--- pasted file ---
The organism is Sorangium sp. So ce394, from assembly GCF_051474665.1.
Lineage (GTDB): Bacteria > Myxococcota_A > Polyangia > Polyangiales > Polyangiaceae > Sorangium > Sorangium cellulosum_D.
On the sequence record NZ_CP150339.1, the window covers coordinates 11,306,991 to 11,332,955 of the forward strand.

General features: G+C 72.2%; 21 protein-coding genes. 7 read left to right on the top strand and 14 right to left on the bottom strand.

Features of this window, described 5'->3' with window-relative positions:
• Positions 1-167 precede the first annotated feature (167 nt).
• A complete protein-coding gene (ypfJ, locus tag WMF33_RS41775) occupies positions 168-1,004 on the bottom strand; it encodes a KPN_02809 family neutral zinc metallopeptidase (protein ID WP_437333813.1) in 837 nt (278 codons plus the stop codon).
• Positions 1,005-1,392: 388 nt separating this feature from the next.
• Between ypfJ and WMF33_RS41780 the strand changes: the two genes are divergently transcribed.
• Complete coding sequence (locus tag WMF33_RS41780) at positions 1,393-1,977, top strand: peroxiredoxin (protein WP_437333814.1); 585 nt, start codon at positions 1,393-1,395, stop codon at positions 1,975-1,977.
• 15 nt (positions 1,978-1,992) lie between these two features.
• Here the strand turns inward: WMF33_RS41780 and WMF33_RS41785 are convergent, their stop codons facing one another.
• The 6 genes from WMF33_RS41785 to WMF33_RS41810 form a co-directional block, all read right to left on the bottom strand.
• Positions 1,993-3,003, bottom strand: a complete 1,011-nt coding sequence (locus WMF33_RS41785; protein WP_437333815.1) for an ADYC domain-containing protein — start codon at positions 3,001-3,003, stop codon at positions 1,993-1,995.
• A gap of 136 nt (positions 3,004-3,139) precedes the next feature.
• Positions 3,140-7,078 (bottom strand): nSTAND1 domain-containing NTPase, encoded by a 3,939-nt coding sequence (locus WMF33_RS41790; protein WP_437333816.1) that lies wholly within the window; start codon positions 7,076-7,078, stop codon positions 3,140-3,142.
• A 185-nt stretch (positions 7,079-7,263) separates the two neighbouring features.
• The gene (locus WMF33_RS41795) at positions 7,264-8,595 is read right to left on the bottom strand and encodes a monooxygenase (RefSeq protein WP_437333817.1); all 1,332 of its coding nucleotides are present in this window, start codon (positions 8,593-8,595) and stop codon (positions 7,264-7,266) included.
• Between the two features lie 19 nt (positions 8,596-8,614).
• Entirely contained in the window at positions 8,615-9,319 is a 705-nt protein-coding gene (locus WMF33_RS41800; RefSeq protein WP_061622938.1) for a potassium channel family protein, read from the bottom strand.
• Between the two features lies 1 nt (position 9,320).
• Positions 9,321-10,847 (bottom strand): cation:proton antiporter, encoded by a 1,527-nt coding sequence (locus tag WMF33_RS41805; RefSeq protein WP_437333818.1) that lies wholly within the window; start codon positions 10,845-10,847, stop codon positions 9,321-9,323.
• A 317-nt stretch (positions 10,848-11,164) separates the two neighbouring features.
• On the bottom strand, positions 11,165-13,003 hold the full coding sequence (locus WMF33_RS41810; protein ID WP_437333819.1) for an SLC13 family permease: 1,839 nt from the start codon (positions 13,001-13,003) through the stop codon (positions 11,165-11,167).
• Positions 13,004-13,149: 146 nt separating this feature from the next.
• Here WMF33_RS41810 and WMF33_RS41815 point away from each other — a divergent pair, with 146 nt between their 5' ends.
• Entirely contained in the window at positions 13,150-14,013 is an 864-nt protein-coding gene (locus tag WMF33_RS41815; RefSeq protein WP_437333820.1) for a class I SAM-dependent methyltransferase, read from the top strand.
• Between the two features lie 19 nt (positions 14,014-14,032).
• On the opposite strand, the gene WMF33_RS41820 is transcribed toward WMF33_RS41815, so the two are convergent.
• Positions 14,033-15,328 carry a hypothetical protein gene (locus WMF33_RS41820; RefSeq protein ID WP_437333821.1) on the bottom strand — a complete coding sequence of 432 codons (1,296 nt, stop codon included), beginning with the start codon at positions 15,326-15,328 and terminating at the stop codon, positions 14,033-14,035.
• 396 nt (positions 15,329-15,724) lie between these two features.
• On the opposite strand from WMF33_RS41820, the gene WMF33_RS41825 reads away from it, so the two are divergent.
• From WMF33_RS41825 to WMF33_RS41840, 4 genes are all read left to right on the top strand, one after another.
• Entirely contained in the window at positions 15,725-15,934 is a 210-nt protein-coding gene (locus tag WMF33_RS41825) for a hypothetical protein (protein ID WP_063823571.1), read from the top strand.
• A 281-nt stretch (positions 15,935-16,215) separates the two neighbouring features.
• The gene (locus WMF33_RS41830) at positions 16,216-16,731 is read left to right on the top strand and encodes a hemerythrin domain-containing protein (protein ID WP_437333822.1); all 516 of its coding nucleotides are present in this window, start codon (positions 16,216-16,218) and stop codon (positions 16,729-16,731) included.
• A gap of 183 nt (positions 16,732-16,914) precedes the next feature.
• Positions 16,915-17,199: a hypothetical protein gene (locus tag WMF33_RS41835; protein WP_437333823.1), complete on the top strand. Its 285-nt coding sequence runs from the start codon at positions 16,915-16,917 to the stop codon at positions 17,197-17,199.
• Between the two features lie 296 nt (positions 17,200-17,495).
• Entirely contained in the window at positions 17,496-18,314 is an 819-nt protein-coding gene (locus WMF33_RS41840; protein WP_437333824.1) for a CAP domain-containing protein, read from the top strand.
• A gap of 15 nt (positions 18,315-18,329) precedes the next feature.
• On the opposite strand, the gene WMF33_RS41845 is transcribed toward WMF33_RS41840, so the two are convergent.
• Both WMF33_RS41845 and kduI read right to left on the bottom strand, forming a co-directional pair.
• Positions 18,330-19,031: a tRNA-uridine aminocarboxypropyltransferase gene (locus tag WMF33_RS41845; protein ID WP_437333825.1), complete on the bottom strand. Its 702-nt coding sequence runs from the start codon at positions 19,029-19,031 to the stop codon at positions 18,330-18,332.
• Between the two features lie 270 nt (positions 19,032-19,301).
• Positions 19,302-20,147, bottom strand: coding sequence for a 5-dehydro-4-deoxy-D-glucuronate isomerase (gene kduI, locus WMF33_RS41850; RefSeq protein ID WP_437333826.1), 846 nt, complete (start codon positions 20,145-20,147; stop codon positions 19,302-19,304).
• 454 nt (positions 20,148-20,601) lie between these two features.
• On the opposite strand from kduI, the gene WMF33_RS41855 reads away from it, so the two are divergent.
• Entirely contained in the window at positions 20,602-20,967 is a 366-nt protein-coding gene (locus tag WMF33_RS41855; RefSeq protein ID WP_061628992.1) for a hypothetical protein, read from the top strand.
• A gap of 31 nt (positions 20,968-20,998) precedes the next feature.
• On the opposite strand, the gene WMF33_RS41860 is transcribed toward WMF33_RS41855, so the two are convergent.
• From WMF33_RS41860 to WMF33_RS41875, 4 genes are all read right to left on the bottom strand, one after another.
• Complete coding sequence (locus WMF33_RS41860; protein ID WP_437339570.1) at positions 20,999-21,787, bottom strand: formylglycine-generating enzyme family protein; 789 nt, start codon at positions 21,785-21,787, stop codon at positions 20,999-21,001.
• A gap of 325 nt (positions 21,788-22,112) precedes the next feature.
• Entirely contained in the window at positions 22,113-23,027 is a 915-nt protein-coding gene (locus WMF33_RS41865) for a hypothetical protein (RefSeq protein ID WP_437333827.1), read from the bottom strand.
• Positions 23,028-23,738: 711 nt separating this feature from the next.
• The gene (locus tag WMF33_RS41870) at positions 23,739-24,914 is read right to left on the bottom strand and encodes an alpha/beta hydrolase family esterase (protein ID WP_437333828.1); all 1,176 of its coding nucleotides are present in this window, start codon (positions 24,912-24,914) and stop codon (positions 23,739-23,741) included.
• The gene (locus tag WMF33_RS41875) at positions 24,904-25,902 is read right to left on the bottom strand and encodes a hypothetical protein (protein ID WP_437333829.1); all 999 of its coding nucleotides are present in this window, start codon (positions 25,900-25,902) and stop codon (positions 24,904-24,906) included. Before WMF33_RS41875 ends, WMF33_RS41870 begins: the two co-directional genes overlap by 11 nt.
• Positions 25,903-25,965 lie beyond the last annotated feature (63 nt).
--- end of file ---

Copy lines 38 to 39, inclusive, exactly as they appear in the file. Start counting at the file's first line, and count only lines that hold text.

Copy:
• Positions 16,915-17,199: a hypothetical protein gene (locus tag WMF33_RS41835; protein WP_437333823.1), complete on the top strand. Its 285-nt coding sequence runs from the start codon at positions 16,915-16,917 to the stop codon at positions 17,197-17,199.
• Between the two features lie 296 nt (positions 17,200-17,495).